Ratings Key



★★★★
= Excellent. The best the genre has to offer.
★★★
1/2 = Very Good. Perhaps not "perfect," but undoubtedly a must-see.
★★★ = Good. Accomplishes what it sets out to do and does it well.
★★1/2 = Fair. Clearly flawed and nothing spectacular, but competently made. OK entertainment.
★★ = Mediocre. Either highly uneven or by-the-numbers and uninspired.
1/2 = Bad. Very little to recommend.
= Very Bad. An absolute chore to sit through.
NO STARS! = Abysmal. Unwatchable dreck that isn't even bad-movie amusing.
SBIG = So Bad It's Good. Technically awful movies with massive entertainment value.

Monday, February 6, 2012

Los ojos siniestros del doctor Orloff (1973)

... aka: Sinister Eyes of Doctor Orloff, The
... aka: Sinister Eyes of Dr. Orloff, The

Directed by:
Jesus Franco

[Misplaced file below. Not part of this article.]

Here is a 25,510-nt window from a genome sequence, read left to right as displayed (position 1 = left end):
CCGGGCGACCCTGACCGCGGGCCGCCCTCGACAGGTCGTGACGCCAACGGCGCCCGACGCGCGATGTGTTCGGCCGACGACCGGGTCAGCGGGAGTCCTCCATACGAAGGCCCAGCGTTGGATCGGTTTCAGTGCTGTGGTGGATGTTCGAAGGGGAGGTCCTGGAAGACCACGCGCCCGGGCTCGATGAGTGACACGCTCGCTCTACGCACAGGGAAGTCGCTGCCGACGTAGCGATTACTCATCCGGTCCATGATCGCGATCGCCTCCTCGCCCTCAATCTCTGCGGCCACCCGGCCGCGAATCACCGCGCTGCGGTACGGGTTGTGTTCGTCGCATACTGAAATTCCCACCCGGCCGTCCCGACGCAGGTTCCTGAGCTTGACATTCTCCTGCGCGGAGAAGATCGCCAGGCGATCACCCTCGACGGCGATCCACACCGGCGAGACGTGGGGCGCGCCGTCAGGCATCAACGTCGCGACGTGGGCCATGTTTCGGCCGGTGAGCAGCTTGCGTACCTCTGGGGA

Reclusive invalid Melissa Comfort (Montserrat Prous) is just twenty years old but has spent most of that time lying in bed. She's barely ever left the house, has been confined to a wheelchair since birth, is a virgin who's never had a boyfriend, has a "persecution complex" and wakes up screaming every morning from a recurring nightmare. In her nightmare, which turn out to be a childhood flashback, her father (Franco in a cameo) enters her bedroom and bleeds on her as he's dying. Needless to say, Melissa has repressed whatever it was that happened back then, but it's clearly had a terrible effect on her mental state over the years. With both her father and mother dead, Melissa and her chain-smoking stepsister Martha (Loreta Tovar) both live in a large mansion - Fisque Manor - with wealthy Uncle Henry (Jaume Picas), a duke and convicted pedophile (!), and his much-younger wife Flora (tall and exotic-looking Kali Hansa), a former cabaret dancer who's not quite been faithful to her hubby over the years and has a bad reputation around town. Eavesdropping butler Mathews (José Manuel Martín) has fallen in love with Melissa and claims he'll kill anyone who harms her in any way. Mathews also believes that Martha and Flora are up to no good and are secretly conspiring against both Melissa and Henry.